Smith added Schieffer is the only teacher he had met “who teaches every single day ... he always makes sure every single person gets the lesson before moving on.”
Salutatorian Heather Watkins honored English teacher Kristi Caldwell, who (she said) had influenced her life in many different ways.
“She’s seen me change from a shy, quiet person to the person I am now,” Watkins said.
Third-ranked Daniel Frazier offered one of the more humorous letters in his praise of Spanish teacher Lisa Bynum.
“Playing bingo in Spanish class helped me learn words faster than just studying,” Frazier said. “Because of your (Bynum’s) dedication, I was able to learn more.”
Fourth-ranked Cortney Thomsen honored biology teacher and veteran coach Chuck Powers with another very humorous letter.
“You (Powers) truly care for your students,” Thomsen told Powers. “Your gift to me – one I can never truly repay – was your listening ear and kind words.”
Fifth-ranked Bethany Wood honored English teacher and cheerleader coach Mandy Rolison.
“You always had faith in me, and believe it or not, that did make a difference,” Wood said.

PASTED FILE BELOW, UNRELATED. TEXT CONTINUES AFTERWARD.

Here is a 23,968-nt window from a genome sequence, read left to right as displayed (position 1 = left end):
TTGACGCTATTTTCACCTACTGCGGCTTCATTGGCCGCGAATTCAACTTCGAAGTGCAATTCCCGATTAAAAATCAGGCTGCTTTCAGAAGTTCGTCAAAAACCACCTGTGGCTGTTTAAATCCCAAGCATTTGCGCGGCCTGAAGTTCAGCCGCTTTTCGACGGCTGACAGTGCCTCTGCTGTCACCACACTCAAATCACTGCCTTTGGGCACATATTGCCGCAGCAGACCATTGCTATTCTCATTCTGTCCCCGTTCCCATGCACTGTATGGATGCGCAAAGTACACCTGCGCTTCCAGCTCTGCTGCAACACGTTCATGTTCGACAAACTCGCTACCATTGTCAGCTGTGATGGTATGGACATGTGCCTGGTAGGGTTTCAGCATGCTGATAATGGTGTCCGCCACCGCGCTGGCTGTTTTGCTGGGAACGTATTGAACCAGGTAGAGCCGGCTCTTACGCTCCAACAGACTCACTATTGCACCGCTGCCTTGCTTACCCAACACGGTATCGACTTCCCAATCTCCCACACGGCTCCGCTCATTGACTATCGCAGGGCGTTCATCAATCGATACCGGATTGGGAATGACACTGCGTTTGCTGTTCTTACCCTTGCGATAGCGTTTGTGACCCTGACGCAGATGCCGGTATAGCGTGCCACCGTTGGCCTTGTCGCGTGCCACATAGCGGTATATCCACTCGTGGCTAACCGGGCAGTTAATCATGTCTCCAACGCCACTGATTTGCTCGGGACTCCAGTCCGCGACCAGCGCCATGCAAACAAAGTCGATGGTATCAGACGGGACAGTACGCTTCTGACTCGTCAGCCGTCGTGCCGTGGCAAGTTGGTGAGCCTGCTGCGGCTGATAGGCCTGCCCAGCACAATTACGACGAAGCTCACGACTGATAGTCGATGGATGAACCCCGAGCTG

Sixth-ranked Kyle Andrews honored band director Todd Felty, noting he had not expected Felty to remain at the school after meeting him as a seventh-grader.
“You’re always there to find some way to pull us back together,” Andrews said, adding Felty’s Christian influence made a difference to him.
Seventh-ranked Troy Jones honored cross country coach Denver Stone, pointing out before Stone arrived, Eustace High School had no running program. Last fall, both boys and girls teams advanced to state for the second straight year.
“We owe it all to you,” Jones told Stone. “You always had motivation in every race and every practice.”
Eighth-ranked Sarah Glisson, an early EHS graduate, was the only student whose teacher, fifth-grade teacher Sandi Thompson, could not attend, due to injuries received in an automobile wreck.
Glisson said in her letter to Thompson that life lessons “wouldn’t mean so much to me without someone like you.”
Ninth-ranked Donnie Weaver honored drama teacher Jessica Pearson, who said she had been a huge influence on him in just a short time.
“Before I met you, I didn’t have much direction in my life,” Weaver said.
Tenth-ranked Laci Goodrich listed a number of thank-yous to English teacher/coach Jack Vining in her letter.
“Thanks for making me smile day after day,” she said. “Thanks for putting up with me even when I got frustrated.”